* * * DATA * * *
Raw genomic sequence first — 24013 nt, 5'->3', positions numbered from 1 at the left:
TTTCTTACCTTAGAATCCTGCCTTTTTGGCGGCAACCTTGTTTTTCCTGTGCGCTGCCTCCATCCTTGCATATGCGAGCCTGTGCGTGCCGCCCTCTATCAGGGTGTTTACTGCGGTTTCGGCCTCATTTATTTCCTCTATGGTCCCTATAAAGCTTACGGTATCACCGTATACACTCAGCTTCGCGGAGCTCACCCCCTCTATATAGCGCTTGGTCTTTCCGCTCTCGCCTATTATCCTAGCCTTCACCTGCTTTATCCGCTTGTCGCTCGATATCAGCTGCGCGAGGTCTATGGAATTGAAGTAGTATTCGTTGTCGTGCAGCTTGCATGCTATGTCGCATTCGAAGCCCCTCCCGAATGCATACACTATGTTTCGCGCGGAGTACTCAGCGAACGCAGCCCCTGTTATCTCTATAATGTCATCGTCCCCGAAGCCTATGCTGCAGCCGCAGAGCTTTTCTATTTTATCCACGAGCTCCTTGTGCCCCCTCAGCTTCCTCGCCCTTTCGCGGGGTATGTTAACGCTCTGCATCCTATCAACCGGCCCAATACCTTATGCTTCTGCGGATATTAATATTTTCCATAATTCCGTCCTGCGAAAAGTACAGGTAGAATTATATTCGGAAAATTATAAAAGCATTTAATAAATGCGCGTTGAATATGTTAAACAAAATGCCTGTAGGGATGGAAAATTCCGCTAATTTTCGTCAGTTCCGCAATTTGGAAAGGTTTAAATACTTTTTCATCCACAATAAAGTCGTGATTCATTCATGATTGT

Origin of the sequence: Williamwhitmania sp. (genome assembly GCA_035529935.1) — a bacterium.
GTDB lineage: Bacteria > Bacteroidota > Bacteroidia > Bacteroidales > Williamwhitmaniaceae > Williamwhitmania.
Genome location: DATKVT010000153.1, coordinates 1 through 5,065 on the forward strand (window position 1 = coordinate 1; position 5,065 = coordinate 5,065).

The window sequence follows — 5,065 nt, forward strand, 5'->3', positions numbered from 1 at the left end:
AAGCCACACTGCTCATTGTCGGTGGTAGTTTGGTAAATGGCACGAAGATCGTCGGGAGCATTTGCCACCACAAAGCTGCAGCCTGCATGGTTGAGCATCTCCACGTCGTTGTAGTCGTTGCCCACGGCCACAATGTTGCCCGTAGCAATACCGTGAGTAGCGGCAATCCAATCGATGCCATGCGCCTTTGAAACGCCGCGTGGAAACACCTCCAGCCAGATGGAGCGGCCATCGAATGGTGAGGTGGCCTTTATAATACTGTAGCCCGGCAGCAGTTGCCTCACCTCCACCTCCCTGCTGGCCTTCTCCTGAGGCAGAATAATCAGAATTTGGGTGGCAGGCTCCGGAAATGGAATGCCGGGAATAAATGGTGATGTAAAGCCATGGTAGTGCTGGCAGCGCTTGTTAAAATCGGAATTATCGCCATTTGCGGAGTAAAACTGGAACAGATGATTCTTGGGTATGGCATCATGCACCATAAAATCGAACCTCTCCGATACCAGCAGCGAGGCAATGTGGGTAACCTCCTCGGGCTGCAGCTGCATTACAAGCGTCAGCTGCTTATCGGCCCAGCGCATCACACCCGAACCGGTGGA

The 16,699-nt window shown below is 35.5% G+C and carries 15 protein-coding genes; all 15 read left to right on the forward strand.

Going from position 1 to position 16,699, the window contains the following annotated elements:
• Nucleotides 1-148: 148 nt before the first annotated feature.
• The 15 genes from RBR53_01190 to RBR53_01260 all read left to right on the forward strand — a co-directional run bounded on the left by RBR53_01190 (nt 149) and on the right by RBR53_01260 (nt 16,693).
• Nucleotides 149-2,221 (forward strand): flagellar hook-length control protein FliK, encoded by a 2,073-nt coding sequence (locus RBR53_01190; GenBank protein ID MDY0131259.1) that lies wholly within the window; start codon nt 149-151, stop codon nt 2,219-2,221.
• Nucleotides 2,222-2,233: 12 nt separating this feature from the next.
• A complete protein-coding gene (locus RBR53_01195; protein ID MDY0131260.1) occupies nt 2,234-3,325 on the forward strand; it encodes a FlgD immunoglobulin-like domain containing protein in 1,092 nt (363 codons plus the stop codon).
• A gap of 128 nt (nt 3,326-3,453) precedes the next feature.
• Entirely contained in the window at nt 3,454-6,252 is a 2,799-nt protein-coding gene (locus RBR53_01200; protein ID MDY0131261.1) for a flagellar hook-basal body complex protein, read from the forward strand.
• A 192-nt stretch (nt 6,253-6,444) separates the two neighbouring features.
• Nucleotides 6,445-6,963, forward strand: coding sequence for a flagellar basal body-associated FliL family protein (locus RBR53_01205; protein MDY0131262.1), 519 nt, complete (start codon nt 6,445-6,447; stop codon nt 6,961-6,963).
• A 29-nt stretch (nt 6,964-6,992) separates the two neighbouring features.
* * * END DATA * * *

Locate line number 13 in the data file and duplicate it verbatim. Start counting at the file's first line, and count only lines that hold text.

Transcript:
• Nucleotides 2,222-2,233: 12 nt separating this feature from the next.